Mark: Friend?
Ravi: No. Well, yes, but that’s not what I mean. We work together so we’re …?
Mark: Erm .. I don’t know.

Ravi: We …
Mark: Oh. Colleagues.
Ravi: Colleague, yes. How’s the time? Erm .. this person is … another word for ‘manager’. The person who’s in charge at work is your ..?

Mark: Boss?
Ravi: Yes. Boss. Your uncle’s children are your …?

Buzzer sounds

Mark: Cousins?
Ravi: Yes. OK, I’ll give you that one. Phew. That was really stressful. Well done Mark. How many is that Tess?
Tess: Neighbour. Niece. Classmate. Father-in- law. Colleague. Boss and Cousin. Seven. Well done Mark. And Ravi.
Mark: Thanks.
Ravi: And thanks for playing. We’ll send you a book token and anything else we can find lying around the studio. Thanks Mark.
Tess: Right. We’ve got more to come. We’ll hear what some of our listeners say about their favourite food and we’ll catch up with Carolina again after this ….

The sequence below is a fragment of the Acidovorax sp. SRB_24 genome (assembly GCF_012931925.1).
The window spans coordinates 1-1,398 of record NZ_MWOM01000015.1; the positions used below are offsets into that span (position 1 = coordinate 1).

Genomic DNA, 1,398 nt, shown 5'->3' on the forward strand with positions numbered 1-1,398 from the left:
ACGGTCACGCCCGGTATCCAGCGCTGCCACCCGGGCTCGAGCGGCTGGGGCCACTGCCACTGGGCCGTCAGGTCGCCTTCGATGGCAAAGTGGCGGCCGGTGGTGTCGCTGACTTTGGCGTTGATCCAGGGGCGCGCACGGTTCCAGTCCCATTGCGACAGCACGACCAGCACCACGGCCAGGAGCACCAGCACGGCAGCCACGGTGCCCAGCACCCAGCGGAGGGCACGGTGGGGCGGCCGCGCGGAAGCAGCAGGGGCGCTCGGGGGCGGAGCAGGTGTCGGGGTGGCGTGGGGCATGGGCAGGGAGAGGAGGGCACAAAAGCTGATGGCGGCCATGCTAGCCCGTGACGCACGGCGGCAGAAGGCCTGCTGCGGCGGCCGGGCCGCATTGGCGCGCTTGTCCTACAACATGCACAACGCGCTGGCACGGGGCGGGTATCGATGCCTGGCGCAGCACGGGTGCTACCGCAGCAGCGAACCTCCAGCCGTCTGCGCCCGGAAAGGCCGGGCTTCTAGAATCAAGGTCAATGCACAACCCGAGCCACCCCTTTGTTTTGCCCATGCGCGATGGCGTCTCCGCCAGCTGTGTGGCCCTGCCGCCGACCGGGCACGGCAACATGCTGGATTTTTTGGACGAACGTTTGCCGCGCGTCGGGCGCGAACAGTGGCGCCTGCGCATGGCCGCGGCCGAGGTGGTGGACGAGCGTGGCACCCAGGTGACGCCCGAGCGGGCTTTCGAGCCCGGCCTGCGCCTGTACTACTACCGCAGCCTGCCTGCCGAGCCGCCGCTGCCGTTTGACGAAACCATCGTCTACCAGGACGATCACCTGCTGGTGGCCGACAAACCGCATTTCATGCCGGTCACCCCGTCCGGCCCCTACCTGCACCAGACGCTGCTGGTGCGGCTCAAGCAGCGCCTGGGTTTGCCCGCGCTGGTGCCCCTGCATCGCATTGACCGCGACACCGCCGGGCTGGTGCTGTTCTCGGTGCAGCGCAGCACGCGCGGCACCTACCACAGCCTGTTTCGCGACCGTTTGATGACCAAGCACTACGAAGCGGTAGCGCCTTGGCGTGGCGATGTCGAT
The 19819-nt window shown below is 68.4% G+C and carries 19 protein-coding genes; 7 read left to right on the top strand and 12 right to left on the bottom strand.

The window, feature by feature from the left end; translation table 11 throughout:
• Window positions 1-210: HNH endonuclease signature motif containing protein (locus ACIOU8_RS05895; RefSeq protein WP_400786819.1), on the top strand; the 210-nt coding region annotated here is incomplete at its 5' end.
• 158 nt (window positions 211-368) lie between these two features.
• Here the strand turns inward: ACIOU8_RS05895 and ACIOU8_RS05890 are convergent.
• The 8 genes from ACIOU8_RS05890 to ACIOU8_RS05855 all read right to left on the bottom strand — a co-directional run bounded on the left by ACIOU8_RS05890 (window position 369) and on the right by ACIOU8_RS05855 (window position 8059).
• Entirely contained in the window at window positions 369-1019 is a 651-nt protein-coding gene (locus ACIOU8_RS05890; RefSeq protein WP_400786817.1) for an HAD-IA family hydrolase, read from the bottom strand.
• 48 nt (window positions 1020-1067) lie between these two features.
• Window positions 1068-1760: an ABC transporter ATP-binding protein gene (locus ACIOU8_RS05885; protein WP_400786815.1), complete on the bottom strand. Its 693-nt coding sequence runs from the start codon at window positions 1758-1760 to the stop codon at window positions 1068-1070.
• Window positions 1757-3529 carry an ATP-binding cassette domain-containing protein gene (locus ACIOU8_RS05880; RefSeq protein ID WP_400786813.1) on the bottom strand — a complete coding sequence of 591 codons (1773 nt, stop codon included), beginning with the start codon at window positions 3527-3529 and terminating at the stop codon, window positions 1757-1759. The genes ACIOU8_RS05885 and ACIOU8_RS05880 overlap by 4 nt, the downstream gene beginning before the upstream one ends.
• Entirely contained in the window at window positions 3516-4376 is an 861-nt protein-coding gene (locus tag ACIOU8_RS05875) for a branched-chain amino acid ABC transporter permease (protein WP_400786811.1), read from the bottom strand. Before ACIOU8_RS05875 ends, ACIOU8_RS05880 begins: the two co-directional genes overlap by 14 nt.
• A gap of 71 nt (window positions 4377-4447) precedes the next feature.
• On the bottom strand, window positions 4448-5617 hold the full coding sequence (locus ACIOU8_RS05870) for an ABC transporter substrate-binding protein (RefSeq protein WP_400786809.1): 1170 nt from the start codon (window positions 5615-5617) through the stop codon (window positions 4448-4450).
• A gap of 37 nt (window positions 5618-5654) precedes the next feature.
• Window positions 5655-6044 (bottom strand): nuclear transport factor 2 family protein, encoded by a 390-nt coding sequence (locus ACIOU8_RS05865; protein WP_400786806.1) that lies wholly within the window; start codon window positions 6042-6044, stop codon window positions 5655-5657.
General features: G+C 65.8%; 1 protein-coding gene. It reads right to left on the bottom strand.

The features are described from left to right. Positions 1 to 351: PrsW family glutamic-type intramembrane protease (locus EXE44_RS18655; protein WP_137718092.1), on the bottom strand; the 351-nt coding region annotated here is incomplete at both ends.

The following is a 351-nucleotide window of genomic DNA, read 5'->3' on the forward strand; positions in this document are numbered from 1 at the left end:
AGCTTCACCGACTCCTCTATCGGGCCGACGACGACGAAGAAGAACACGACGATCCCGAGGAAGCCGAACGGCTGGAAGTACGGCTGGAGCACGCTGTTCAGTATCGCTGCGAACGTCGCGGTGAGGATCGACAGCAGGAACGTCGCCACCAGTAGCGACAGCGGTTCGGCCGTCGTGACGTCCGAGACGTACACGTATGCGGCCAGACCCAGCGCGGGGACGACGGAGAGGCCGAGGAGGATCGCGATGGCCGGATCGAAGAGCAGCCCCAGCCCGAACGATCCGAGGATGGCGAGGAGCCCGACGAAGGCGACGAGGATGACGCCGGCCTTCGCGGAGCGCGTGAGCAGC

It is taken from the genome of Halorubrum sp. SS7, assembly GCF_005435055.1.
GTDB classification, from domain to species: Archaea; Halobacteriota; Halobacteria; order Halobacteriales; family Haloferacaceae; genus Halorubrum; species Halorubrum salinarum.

Section 4: Your turn

Ravi: Now we can move on to Your Turn. This is the part of the podcast when we go out and ask different people what they think about something. We ask a different question in every podcast, and this time the question was ‘Which country’s food is your favourite?’ – and of course, ‘Why?’.
Tess: OK, let’s hear what people said.

Voice 1: That would be Vietnamese food, especially southern Vietnamese food around the city of Ho Chi Minh. I’ve been there many times and each time I go there my friends will bring me to restaurants where they serve food that has ... ah ... that was cooked with a lot of rich ingredients such as lemon grass, herbs, pepper, and they put in lots of different types of seafood so I think that’s a lot of effort put in to cook up such a dish. So I actually like Vietnamese food very much. And in addition I think the food there is very healthy. They don’t use a lot of oil they use a lot of natural ingredients such as herbs and also fish sauce so what comes out of that is a lot of flavours of seafood plus herbs, which I like very much.
Voice 2: Um, well, I live in Italy at the moment so I’m very fond of Italian food, but really if I had to choose I would say Indian or Thai food because I like spicy food.